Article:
How does this discovery impact your interpretation of the Old Testament?

How to Win Theological Arguments and Make Friends

Let’s face it: some Christians are wimps. Now I don’t simply mean that they can’t bench press twice their weight or lift a King James Bible with one hand. No, I mean that some Christians are theological wimps. Sure, maybe they have read every issue of “Our Daily Bread”  published in the last ten years, but can they properly define supralapsarianism in front of auditorium filled with doctoral candidates? What are we to do with such people? In my humble but vast experience I have developed a three-step technique to deal with these washouts. I present you with the acronym “WIN“: Wield Theology, Incite Panic, and Never Surrender.

W: Wield Theology

The first step in combating Christian wimps is to wield theology. For this step to work YOU MUST HAVE THEOLOGY. Generally speaking, theology is acquired through spending several years, and perhaps a golden calf, in a Christian Seminary. If you aren’t pursuing a seminary degree (and I’m not counting those 30-some credit MA’s), please stop reading here. No, I’m serious. YOU are the problem. If you are pursuing, or have completed, a seminary degree, you have no need for me to instruct you on how to wield theology, since that is why websites like TGC  exist. I will add one note, though: make sure you wield your theology in the most public manner possible.

I: Incite Panic

The second step in freeing Christianity from theological wimps is to incite panic. People need to realize that if they are not theological heavyweights, they are sinning. It isn’t even one of those small sins like homosexuality, embezzlement, or attending movie theaters. No, if a Christian cannot defend Biblical Christianity against the likes of Richard Dawkins or Joel Osteen, they might as well forget about being used by God in this life. Make sure you inform every Christian you meet that they MUST have the same theological positions as you on everything, or they risk having the wrath of God, or worse, your wrath, fall down upon them like brimstone on Sodom.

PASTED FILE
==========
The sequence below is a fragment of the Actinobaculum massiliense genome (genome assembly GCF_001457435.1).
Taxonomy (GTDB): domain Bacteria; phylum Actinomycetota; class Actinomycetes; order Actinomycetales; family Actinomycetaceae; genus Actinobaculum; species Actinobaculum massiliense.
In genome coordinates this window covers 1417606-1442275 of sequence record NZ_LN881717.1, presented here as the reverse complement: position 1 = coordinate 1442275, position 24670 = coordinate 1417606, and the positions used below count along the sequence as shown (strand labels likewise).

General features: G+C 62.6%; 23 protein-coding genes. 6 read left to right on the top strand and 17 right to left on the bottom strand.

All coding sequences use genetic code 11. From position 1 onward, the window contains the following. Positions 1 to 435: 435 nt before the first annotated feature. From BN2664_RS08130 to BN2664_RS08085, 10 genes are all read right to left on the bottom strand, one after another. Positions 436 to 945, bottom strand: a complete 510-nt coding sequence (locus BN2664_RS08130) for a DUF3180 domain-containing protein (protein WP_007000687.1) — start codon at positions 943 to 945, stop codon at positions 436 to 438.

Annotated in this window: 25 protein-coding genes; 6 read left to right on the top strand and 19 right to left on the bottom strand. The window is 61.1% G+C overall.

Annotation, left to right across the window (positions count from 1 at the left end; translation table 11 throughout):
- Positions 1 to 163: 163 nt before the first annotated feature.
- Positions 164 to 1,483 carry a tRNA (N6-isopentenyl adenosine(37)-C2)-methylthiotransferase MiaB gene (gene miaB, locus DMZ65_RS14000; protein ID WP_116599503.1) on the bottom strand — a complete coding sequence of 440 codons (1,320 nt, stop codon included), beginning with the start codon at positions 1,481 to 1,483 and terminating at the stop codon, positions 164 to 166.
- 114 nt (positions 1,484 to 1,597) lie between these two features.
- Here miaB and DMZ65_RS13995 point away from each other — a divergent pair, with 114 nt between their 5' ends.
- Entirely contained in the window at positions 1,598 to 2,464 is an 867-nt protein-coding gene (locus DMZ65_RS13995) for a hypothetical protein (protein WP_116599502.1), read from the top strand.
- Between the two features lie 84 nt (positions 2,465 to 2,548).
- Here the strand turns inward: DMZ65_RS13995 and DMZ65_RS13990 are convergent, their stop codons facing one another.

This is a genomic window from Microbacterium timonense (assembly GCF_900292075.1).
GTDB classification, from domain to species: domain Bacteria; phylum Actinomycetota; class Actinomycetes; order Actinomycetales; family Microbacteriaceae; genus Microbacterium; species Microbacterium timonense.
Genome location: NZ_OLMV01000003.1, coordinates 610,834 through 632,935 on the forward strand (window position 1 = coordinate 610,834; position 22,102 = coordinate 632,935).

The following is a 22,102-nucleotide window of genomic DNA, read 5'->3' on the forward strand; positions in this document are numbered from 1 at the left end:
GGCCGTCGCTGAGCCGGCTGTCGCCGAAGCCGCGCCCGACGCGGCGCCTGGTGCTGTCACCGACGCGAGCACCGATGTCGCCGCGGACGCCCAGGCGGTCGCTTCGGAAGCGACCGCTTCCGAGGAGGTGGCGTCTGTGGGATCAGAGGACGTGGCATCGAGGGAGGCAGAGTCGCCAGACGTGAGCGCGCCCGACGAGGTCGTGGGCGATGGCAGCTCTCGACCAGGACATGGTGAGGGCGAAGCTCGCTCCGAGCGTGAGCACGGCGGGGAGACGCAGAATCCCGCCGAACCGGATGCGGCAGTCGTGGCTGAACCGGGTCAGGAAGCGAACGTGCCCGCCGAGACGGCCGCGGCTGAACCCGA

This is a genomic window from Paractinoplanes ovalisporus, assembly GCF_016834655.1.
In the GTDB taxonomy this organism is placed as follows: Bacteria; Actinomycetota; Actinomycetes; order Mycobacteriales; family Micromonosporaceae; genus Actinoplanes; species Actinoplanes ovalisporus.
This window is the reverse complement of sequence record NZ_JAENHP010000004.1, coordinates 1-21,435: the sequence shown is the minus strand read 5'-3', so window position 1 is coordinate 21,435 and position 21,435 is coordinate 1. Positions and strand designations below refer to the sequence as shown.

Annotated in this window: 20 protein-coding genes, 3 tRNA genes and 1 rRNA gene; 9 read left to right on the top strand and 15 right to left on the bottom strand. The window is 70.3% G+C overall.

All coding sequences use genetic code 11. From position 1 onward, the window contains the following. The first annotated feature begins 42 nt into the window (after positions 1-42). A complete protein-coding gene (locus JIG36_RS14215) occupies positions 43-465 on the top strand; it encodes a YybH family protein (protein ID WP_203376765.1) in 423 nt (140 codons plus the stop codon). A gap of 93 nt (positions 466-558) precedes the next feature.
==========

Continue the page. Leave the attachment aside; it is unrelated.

N: Never Surrender

Finally, you must under no circumstances ever even consider surrendering. All theological battles are a fight to the death. Now, I’m not saying you have to be the martyr; God may have use for them on the other side of the grave. Be sure to employ all arguments at your disposal in rapid succession whenever someone questions your theology. If necessary, you can even throw in some arguments with logical fallacies, since the common Christian probably won’t notice. Remember, the burden of proof is ALWAY on them: you aren’t the one who is questioning thousands of years of Orthodoxy.

That is my three-step plan for defending Christendom from theological wimps. You are probably wondering when I am going to address the second half of the title to this post. Ha! Like making friends is actually part of Biblical Christianity.